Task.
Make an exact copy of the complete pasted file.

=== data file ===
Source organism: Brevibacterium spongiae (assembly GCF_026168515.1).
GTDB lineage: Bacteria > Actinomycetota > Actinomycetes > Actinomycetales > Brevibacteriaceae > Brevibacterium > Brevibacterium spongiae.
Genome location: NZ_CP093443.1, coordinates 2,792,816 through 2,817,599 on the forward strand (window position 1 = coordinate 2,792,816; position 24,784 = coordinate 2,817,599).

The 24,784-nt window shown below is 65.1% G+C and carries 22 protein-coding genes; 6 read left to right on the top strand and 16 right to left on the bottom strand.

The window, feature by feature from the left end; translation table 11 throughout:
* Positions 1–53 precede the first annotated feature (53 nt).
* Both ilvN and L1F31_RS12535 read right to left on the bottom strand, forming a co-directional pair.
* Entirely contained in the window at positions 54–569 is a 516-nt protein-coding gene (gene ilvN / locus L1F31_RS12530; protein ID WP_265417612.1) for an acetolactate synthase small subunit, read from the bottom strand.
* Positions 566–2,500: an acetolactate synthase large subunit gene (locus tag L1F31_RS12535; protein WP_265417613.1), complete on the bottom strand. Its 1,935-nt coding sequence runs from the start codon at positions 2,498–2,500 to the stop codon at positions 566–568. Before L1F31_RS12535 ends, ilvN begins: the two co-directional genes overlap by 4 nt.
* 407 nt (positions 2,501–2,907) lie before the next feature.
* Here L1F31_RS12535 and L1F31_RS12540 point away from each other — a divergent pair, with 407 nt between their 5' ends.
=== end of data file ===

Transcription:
Source organism: Brevibacterium spongiae (assembly GCF_026168515.1).
GTDB lineage: Bacteria > Actinomycetota > Actinomycetes > Actinomycetales > Brevibacteriaceae > Brevibacterium > Brevibacterium spongiae.
Genome location: NZ_CP093443.1, coordinates 2,792,816 through 2,817,599 on the forward strand (window position 1 = coordinate 2,792,816; position 24,784 = coordinate 2,817,599).

The 24,784-nt window shown below is 65.1% G+C and carries 22 protein-coding genes; 6 read left to right on the top strand and 16 right to left on the bottom strand.

The window, feature by feature from the left end; translation table 11 throughout:
* Positions 1–53 precede the first annotated feature (53 nt).
* Both ilvN and L1F31_RS12535 read right to left on the bottom strand, forming a co-directional pair.
* Entirely contained in the window at positions 54–569 is a 516-nt protein-coding gene (gene ilvN / locus L1F31_RS12530; protein ID WP_265417612.1) for an acetolactate synthase small subunit, read from the bottom strand.
* Positions 566–2,500: an acetolactate synthase large subunit gene (locus tag L1F31_RS12535; protein WP_265417613.1), complete on the bottom strand. Its 1,935-nt coding sequence runs from the start codon at positions 2,498–2,500 to the stop codon at positions 566–568. Before L1F31_RS12535 ends, ilvN begins: the two co-directional genes overlap by 4 nt.
* 407 nt (positions 2,501–2,907) lie before the next feature.
* Here L1F31_RS12535 and L1F31_RS12540 point away from each other — a divergent pair, with 407 nt between their 5' ends.